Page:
Patrick Rauland: I played a bunch growing up. So I played trombone, and then I played harmonica. And that was just like trombone in school, harmonica like in college? And then I played bass guitar in college, and a little bit after college. But I never … You know, I never found like a group of people to play with, so it was … Yeah, both, they kind of faded away, you know what I mean?

Rob Cramer: Yeah!

Patrick Rauland: Like I think if I found a group of people that like wanted to jam every night, then I think I’d still play bass guitar, or something else.

Rob Cramer: But you’re not ready to release your solo harmonica album?

Patrick Rauland: I’m not quite there yet.

How Did You Get Into Board Games & Board Game Design?

Rob Cramer: Well, let’s move on from music, unfortunate as it is, and let’s get into board games, because that is what this is all about. So, Patrick, how did you get into board games yourself?

Patrick Rauland: Great question. I was not into them at all until college. Like I definitely liked computer games, and that type of thing, but it was in college where I had a couple friends who played some sort of games. There’s like a … I went to college at University of Wisconsin, Green Bay, and there was like a board game club. That was … Like they probably had like four games going. You know, there’s like, Apples to Apples. Then over here, there’s Pit, and over here there’s like a two-hour euro, like it was just like such a awesome variety. And then my roommates got BANG! the card game, not the dice game. And we played that hundreds or times, that game. So that like really got us into it, and someone else brought over Twilight Imperium, and I went down the rat hole from there.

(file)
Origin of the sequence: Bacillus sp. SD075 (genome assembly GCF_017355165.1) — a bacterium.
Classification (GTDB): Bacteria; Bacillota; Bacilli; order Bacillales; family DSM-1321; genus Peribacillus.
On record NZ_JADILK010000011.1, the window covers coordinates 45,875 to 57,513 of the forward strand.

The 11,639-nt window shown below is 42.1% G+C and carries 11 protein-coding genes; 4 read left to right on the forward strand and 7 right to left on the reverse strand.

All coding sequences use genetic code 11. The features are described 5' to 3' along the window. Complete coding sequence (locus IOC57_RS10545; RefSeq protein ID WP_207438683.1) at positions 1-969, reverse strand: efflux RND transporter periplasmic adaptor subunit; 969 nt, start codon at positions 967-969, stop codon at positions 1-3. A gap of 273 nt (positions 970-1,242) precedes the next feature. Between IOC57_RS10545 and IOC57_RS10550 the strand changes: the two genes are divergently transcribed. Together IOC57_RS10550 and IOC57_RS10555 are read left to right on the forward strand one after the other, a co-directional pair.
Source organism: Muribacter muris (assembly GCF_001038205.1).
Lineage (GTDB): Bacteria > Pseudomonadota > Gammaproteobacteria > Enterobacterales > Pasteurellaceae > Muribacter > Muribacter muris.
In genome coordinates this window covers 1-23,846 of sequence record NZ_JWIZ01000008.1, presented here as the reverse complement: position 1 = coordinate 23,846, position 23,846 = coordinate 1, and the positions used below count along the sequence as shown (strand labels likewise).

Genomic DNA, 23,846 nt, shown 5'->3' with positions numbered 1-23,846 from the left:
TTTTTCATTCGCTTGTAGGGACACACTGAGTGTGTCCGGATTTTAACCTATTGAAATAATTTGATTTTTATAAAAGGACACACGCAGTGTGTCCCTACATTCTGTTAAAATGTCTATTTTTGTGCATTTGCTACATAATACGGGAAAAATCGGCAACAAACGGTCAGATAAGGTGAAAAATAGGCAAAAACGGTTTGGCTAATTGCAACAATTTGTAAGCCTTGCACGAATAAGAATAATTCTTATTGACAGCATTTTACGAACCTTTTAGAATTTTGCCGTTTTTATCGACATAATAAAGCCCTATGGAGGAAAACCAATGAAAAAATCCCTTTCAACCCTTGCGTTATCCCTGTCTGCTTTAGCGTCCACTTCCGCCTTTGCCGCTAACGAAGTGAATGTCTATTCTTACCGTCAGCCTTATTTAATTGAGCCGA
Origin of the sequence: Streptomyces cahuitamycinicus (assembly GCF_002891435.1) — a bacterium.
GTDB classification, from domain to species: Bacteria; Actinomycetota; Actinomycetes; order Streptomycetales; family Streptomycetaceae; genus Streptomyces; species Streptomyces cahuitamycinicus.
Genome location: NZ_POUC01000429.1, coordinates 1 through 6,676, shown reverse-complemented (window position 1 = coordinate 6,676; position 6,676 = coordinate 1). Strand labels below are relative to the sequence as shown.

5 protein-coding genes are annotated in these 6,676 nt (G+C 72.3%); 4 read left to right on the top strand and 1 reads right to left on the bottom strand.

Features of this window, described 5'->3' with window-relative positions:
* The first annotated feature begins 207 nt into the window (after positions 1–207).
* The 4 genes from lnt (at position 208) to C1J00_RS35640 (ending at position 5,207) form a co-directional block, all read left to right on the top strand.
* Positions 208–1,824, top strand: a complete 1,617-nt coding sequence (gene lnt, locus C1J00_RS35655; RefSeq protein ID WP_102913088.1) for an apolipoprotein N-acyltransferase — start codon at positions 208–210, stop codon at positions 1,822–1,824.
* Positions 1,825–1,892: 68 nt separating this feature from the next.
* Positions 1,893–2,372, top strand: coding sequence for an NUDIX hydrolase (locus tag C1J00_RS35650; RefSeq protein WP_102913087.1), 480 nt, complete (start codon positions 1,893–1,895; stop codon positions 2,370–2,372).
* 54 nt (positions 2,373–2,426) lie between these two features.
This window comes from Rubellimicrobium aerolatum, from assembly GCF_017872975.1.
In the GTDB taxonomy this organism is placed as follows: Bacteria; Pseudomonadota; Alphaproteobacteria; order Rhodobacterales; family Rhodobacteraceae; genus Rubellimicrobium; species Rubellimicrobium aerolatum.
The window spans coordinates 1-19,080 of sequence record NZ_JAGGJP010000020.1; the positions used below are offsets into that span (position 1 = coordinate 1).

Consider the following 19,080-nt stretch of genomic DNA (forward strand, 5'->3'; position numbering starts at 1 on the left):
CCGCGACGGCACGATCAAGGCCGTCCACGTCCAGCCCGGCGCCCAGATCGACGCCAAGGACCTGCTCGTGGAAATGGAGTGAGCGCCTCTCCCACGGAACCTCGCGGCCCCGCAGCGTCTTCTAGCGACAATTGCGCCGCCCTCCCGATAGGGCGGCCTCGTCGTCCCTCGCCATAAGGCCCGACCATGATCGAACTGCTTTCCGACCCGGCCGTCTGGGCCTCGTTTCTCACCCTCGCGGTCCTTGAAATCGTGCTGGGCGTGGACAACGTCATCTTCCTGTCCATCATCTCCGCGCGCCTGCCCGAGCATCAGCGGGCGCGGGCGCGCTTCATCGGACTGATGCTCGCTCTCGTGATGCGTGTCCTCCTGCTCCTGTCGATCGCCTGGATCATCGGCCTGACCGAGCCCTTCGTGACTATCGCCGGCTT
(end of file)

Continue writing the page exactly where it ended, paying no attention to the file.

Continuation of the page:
Rob Cramer: That really opened things up. BANG! was one of my first ones as well. So I could see that being common to a lot of people’s journeys into board games. But, specifically, how did you get into the other side of board games, specifically, designing board games? What possessed you to think to yourself, “I can do this.”

Patrick Rauland: Audacity, I guess, is what did it. I guess I like big challenges, and after playing games for years, I’m like, “I can make one of these.” Like I just thought I could do it. And I really wanted to make a … I like making things. Like I love painting Warhammer miniatures, and stuff like that?

Rob Cramer: Okay.

Patrick Rauland: So I love making things, and I just really wanted to make a game, and started listening to game podcasts for probably like six months. And then I finally started getting in the habit of like coming up with designs. But it really helps me like listen to like … I’m really good at absorbing information slowly over a long period of time. So like, if I can listen to podcasts [inaudible 00:04:45] for six months, I will be an expert in it. But it just takes me a little bit of time to like get going.